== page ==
While at Mizpah, where Samuel was leading Israel in their return to God, the Philistines attacked trying to keep them in slavery.  Samuel’s leadership was being put to the test and his response is a true act of faith.  He orders the people to continue in their “crying out to God” and he offers a sacrifice.  God responds to this “faith action” with thunder, “loud thunder” that caused the defeat of the enemy.  (I will assume there was a storm with lightning, but what if God just spoke at the enemy and they heard it as thunder.)

The next time reference is Chapter 8:1 and all it says is that Samuel is “old.”  This and the fact that Nahash the Ammonite king was threatening Israel (12:12) made the people think a “king” would be better.  The remaining years of Samuel’s life were spent in hearing about Saul chasing around after David trying to kill him.

The final reference to Samuel in the Book of Samuel is in chapter 28 after he is dead.  Saul breakers his own decree and the Law of God and consults a witch/medium.  Samuel comes “back” and rebukes Saul once more.

The other mentions of Samuel’s life and deeds are found in 1 and 2 Chronicles. 1 Chronicles 9:22 he and David assigned gatekeepers.  I could think that David just added or continued to what Samuel did since Samuel would have been dead when David got around to doing this.

In 1 Chronicles 26: 28 the things that Samuel had dedicated for the “Temple” were brought in when Solomon had finished the building.  So it seems that Samuel was honoring God with offerings even when the Ark was still in the Tent.

1 Chronicles 29: 29 states that Samuel was a writer/historian.  Other people probably took his work and that of other historians and wrote the Books of Samuel, Kings, and Chronicles.  I have done parallel studies of these books and combined them into one manuscript.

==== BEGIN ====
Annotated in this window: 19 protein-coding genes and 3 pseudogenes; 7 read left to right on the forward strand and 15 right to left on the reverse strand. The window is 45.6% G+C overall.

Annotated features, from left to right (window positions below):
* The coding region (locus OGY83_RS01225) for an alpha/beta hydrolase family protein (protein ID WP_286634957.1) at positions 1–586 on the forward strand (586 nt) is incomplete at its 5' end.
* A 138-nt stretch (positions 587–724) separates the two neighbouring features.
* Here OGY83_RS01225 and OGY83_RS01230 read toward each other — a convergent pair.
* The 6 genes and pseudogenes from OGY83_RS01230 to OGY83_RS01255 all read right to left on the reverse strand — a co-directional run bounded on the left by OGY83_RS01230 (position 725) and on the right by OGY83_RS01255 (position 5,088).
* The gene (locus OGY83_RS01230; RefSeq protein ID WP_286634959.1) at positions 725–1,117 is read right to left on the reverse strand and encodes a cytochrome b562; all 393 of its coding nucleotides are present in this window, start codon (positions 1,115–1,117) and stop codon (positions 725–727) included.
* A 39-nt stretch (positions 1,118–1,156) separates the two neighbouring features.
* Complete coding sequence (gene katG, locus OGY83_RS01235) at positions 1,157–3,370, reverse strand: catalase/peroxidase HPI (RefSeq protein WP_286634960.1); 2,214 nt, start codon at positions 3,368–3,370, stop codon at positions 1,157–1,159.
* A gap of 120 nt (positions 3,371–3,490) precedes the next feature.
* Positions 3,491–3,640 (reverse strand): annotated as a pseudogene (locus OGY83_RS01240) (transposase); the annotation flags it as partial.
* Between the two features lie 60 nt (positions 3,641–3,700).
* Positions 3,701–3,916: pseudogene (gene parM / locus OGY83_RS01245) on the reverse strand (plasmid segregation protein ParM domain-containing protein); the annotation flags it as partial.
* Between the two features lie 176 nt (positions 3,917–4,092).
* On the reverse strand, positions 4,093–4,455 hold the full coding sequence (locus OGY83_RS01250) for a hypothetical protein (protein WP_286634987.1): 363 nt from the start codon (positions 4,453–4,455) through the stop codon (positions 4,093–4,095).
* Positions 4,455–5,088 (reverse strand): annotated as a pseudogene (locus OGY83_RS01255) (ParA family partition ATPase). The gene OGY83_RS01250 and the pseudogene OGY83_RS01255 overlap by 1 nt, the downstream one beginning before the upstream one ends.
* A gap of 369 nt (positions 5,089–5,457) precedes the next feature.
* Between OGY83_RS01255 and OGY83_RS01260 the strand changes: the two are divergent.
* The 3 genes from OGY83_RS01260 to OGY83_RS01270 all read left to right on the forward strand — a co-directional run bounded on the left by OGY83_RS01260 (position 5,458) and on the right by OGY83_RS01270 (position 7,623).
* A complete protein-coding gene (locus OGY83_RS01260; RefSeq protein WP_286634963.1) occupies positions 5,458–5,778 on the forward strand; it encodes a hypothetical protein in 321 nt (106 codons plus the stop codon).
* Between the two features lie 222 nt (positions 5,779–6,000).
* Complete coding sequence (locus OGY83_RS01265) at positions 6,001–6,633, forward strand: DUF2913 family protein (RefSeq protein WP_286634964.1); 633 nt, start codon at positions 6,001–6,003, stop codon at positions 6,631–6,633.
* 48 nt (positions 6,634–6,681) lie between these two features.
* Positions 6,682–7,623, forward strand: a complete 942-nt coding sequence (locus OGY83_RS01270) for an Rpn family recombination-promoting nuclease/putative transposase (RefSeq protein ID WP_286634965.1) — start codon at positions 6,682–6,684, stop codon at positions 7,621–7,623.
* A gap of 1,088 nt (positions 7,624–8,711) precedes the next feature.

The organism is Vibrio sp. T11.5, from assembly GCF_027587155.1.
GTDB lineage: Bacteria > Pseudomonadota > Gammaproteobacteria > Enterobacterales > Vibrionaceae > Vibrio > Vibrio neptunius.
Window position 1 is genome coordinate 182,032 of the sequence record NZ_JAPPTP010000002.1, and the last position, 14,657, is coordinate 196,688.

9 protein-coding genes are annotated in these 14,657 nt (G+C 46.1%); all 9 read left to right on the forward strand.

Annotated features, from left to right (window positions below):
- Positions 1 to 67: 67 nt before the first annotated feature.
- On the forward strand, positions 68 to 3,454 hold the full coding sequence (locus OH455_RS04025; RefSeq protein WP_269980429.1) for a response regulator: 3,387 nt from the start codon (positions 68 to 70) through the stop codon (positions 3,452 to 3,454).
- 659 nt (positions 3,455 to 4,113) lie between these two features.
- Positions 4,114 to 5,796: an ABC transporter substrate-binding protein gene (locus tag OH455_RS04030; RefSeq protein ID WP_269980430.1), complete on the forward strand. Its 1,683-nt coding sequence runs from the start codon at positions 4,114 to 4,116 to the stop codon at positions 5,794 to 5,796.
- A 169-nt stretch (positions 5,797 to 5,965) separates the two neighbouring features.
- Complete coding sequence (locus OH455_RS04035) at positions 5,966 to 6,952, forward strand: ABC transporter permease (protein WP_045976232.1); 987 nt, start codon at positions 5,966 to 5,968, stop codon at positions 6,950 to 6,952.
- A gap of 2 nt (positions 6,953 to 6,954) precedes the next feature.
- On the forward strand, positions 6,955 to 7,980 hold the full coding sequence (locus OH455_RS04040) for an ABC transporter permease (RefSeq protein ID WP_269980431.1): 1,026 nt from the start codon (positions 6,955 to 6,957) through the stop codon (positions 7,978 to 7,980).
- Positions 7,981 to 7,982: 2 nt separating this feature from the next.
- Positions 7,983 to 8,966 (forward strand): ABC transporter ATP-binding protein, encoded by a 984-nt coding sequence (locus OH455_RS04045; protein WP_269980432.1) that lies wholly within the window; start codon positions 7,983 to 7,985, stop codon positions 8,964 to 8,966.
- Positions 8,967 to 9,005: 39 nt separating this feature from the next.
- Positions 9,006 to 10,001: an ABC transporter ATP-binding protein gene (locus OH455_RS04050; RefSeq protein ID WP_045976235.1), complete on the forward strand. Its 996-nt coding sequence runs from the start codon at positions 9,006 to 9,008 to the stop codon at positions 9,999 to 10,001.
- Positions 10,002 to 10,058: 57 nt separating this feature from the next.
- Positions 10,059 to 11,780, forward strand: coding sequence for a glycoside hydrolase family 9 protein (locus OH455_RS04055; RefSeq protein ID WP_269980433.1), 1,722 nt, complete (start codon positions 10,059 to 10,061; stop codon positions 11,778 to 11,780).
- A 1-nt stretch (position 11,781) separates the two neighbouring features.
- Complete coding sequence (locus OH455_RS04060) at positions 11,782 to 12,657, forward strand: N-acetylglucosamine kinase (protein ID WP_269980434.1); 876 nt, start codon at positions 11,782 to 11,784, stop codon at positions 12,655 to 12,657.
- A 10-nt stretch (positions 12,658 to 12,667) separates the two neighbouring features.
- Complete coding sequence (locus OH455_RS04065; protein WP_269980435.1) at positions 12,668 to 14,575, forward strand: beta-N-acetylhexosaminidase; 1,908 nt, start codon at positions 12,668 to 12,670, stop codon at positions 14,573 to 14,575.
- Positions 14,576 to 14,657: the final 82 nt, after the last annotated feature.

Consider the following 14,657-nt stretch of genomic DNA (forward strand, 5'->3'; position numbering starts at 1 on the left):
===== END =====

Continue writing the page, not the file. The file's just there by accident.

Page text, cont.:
2 Chronicles 35: 18 mentions that Samuel was the last leader to celebrate Passover correctly.  He did his best to get Israel to honor God as described in the Law of Moses.

There is still more post to come from the study of the anointing of the first two kings, but I have developed a new appreciation for Samuel and his place in the Bible and the spiritual history of Israel.

Lo Debar – Another Look

Lo Debar, I have a feeling that it has become a symbol for hope and that God can turn things around in as long as it takes to ask a question.  Lo Debar holds the love of a true friendship and the strength of a promise kept but also has a darker side of greed, fear, and poor communication.  The characters in this story have strong messages to teach us if we will listen. (see A Place Called Lo Debar)

David’s life before he killed the giant sets the stage for Lo Debar.  The time he spent in the wilderness keeping sheep and singing praise to God allowed him to have a realDavid052 friendship.  C. S. Lewis in Membership said, ”We live, in fact, in a world starved for solitude, silence, and privacy; and therefore starved for meditation and true friendship.”  David had those so when Jonathan decided that they should be friends David was ready.  David means “loving” and Jonathan means “Jehovah-given.